Norway. A land renowned for its fjords, beautiful landscapes and skies that light up with stunning colours, but lesser known (or at least reported to me) are the massive array of ski slopes available for people of all skill levels. And I mean all levels. In January of this year, I received a message from a friend “want to come to my friend’s cabin on the slopes in Fidjeland for the weekend”. Now, I’m not the kind of person to pass up an opportunity and I’d never even seen snow before so this was an offer I was not willing to say no to. A few days later (I was already in Europe at this point so it’s not quite so radical as spontaneously flying from Australia) I board my Norwegian Oslo-bound flight and start psyching myself up for a weekend of very, very, very cold weather.
Fidjeland is about a 3-hour drive east from Stavanger, with an absolutely stunning countryside, those three hours won’t go amiss, that said, after an eight hour train ride, I slept through the drive there.
Having never even seen snow before, I probably looked like a slightly-crazed, wild-eyed child who had been given way too many sweets (speaking of sweets, the Norwegians have a type of cheese that is infused with Caramel and it is delicious).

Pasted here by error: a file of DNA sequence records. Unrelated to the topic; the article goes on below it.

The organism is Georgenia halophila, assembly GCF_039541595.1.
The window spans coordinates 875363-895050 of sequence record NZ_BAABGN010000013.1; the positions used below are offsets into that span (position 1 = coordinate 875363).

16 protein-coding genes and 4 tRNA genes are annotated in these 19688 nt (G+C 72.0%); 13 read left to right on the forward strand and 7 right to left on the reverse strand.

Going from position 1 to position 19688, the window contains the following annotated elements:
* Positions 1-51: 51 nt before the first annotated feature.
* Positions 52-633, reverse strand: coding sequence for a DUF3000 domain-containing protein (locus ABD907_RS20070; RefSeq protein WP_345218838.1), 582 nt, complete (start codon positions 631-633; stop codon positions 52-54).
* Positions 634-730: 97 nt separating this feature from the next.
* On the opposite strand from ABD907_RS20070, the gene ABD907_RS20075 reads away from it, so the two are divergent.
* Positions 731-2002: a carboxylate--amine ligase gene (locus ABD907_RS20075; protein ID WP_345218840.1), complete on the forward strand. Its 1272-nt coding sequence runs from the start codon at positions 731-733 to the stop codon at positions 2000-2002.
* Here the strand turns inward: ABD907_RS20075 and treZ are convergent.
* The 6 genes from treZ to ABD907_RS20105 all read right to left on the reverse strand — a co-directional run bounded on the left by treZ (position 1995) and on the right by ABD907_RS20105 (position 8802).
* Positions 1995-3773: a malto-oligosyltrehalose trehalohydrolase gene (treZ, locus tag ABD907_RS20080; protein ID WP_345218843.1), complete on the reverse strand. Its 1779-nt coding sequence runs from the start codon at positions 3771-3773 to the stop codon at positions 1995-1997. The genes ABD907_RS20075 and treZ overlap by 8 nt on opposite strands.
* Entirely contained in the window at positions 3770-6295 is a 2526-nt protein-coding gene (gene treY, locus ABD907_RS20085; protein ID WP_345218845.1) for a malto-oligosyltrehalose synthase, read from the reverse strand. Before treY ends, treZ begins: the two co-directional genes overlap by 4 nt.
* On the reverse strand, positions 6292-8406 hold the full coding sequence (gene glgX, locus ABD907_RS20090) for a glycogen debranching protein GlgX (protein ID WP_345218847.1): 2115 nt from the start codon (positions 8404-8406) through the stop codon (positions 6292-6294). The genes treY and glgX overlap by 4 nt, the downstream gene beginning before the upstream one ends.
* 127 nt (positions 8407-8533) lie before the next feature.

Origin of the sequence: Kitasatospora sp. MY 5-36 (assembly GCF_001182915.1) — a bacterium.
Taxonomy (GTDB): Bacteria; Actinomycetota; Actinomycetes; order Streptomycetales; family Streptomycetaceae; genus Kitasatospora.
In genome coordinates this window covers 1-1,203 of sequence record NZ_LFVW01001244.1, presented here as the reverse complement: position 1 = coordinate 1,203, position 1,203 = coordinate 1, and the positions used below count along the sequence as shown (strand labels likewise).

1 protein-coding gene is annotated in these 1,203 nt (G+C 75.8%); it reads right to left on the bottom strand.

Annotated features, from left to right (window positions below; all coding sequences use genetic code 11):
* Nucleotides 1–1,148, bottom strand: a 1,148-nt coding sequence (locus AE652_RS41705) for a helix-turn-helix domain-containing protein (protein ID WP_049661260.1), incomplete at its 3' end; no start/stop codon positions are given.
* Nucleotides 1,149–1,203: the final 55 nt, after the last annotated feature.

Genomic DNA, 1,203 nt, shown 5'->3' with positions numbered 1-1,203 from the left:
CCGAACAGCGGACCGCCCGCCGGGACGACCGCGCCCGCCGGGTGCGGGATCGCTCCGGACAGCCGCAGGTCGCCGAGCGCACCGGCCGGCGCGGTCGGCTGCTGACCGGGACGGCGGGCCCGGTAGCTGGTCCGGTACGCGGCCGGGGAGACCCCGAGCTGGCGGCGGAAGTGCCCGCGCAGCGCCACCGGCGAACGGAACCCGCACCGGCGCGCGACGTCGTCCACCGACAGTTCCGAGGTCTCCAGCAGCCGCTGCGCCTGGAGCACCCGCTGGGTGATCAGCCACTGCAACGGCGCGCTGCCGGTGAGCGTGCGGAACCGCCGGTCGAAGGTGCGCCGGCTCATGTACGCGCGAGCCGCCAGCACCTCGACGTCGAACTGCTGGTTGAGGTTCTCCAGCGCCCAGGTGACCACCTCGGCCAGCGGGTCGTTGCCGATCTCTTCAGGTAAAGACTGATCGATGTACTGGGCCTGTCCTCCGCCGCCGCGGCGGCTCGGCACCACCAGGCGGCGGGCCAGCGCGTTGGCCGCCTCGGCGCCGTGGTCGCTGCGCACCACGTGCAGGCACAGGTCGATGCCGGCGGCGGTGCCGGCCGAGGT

The cabin we stayed in was so quintessentially Scandinavian, a pine cabin, covered in snow overlooking the mountains.
So now you’ve got a little bit of a back story. Time for the actual skiing! After you do all your equipment hiring it can definitely get quite expensive, fortunately, again, my friend came to the rescue with assorted ski apparel so all I needed to hire were boots and the skis, after that, it was about AU$50 for a half day pass and then you’re on the slopes. Being a complete novice, I was relegated (along with my friend’s sympathetic boyfriend) to the baby slope, where I competed with overly proficient toddlers for skiing space whilst the others rocketed down what may as well have been a vertical drop. Despite being on the baby slope, you do actually gain quite a lot of speed, and the feeling is exhilarating, zipping across the snow, the world feeling like it’s bending around you. It was a very addictive experience, one that pushed me into moving onto the intermediate hill (no more toddlers for me!). After my first attempt, in which I very nearly popped my knee out of its socket, I SUCCEEDED. Zipping side to side to manage your speed, the snow spraying from under you and just the velocity you reach on your descent. I’ve said it before; I’ll say it again. It’s a very addictive feeling.
Skiing is one of those things that people in Australia hear about but rarely get to actually experience, but after this, I would recommend that every single person reading this books a ticket to the nearest slope or at the very least puts it on their bucket list.